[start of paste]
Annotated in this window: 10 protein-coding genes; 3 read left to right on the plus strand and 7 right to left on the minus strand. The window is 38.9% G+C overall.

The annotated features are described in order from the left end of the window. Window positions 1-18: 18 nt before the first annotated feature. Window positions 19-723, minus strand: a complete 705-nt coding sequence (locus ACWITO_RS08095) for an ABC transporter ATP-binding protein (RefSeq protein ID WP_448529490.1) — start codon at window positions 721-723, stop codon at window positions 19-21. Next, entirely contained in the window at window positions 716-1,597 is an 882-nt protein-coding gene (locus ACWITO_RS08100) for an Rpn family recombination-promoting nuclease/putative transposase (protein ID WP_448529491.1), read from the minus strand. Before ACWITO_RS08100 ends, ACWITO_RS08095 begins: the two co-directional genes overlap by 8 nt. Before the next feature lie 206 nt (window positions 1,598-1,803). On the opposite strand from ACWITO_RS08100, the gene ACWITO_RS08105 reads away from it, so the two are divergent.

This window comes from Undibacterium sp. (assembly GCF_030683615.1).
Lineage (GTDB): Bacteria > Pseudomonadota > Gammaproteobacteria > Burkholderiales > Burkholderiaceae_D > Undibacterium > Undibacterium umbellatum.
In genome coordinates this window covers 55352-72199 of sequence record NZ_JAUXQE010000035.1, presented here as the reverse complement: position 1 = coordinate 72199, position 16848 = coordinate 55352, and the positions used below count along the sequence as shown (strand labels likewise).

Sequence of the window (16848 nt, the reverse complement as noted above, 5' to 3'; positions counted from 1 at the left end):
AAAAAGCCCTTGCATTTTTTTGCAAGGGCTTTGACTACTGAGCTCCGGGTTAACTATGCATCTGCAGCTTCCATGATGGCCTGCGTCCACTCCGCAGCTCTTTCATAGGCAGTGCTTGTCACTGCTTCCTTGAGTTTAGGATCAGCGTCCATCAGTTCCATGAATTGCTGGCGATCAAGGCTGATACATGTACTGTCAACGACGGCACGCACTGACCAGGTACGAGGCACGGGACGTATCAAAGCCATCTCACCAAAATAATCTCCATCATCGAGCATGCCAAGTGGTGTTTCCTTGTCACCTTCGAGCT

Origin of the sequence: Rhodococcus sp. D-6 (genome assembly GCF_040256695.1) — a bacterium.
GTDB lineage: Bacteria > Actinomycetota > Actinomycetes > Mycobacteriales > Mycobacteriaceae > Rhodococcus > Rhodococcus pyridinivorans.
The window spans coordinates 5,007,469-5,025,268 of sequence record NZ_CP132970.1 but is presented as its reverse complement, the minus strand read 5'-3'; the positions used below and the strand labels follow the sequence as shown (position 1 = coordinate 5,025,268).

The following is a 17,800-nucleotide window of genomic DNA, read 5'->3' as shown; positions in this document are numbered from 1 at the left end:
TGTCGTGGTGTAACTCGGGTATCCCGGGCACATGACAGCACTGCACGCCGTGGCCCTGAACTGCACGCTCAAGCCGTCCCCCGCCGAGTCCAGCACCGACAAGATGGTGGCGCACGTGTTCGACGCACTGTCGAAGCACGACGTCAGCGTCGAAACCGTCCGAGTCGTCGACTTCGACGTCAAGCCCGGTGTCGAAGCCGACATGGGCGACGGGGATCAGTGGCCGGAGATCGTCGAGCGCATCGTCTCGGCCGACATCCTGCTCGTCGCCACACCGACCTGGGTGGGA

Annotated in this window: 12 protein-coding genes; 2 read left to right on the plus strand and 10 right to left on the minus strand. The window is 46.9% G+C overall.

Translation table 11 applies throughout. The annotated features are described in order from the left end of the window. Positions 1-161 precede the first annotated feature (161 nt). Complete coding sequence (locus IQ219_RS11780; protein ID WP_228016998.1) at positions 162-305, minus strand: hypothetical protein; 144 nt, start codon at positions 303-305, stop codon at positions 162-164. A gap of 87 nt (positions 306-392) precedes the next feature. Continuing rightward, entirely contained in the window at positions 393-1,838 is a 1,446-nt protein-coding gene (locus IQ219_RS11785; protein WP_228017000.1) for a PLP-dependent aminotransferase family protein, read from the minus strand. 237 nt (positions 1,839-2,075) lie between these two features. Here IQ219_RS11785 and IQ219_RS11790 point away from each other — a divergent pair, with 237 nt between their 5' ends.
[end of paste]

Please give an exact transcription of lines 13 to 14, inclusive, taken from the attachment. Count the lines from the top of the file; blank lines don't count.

Annotated in this window: 12 protein-coding genes; 2 read left to right on the plus strand and 10 right to left on the minus strand. The window is 46.9% G+C overall.

Translation table 11 applies throughout. The annotated features are described in order from the left end of the window. Positions 1-161 precede the first annotated feature (161 nt). Complete coding sequence (locus IQ219_RS11780; protein ID WP_228016998.1) at positions 162-305, minus strand: hypothetical protein; 144 nt, start codon at positions 303-305, stop codon at positions 162-164. A gap of 87 nt (positions 306-392) precedes the next feature. Continuing rightward, entirely contained in the window at positions 393-1,838 is a 1,446-nt protein-coding gene (locus IQ219_RS11785; protein WP_228017000.1) for a PLP-dependent aminotransferase family protein, read from the minus strand. 237 nt (positions 1,839-2,075) lie between these two features. Here IQ219_RS11785 and IQ219_RS11790 point away from each other — a divergent pair, with 237 nt between their 5' ends.